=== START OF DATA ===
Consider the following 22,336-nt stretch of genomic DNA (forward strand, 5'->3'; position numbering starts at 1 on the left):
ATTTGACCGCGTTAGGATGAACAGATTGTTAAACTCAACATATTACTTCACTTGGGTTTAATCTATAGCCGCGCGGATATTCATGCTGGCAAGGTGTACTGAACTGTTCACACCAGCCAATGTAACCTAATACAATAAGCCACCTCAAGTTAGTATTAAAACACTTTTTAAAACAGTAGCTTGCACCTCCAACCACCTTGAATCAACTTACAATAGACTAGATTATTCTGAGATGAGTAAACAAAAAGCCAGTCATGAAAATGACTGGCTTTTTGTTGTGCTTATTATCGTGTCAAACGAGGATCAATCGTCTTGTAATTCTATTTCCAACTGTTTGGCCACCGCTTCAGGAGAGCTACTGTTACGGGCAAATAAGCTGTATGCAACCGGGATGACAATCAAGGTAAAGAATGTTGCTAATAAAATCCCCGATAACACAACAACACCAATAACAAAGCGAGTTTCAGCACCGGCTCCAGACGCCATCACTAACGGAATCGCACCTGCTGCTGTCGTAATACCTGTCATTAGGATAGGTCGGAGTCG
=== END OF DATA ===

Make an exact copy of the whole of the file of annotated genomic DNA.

Consider the following 22,336-nt stretch of genomic DNA (forward strand, 5'->3'; position numbering starts at 1 on the left):
ATTTGACCGCGTTAGGATGAACAGATTGTTAAACTCAACATATTACTTCACTTGGGTTTAATCTATAGCCGCGCGGATATTCATGCTGGCAAGGTGTACTGAACTGTTCACACCAGCCAATGTAACCTAATACAATAAGCCACCTCAAGTTAGTATTAAAACACTTTTTAAAACAGTAGCTTGCACCTCCAACCACCTTGAATCAACTTACAATAGACTAGATTATTCTGAGATGAGTAAACAAAAAGCCAGTCATGAAAATGACTGGCTTTTTGTTGTGCTTATTATCGTGTCAAACGAGGATCAATCGTCTTGTAATTCTATTTCCAACTGTTTGGCCACCGCTTCAGGAGAGCTACTGTTACGGGCAAATAAGCTGTATGCAACCGGGATGACAATCAAGGTAAAGAATGTTGCTAATAAAATCCCCGATAACACAACAACACCAATAACAAAGCGAGTTTCAGCACCGGCTCCAGACGCCATCACTAACGGAATCGCACCTGCTGCTGTCGTAATACCTGTCATTAGGATAGGTCGGAGTCG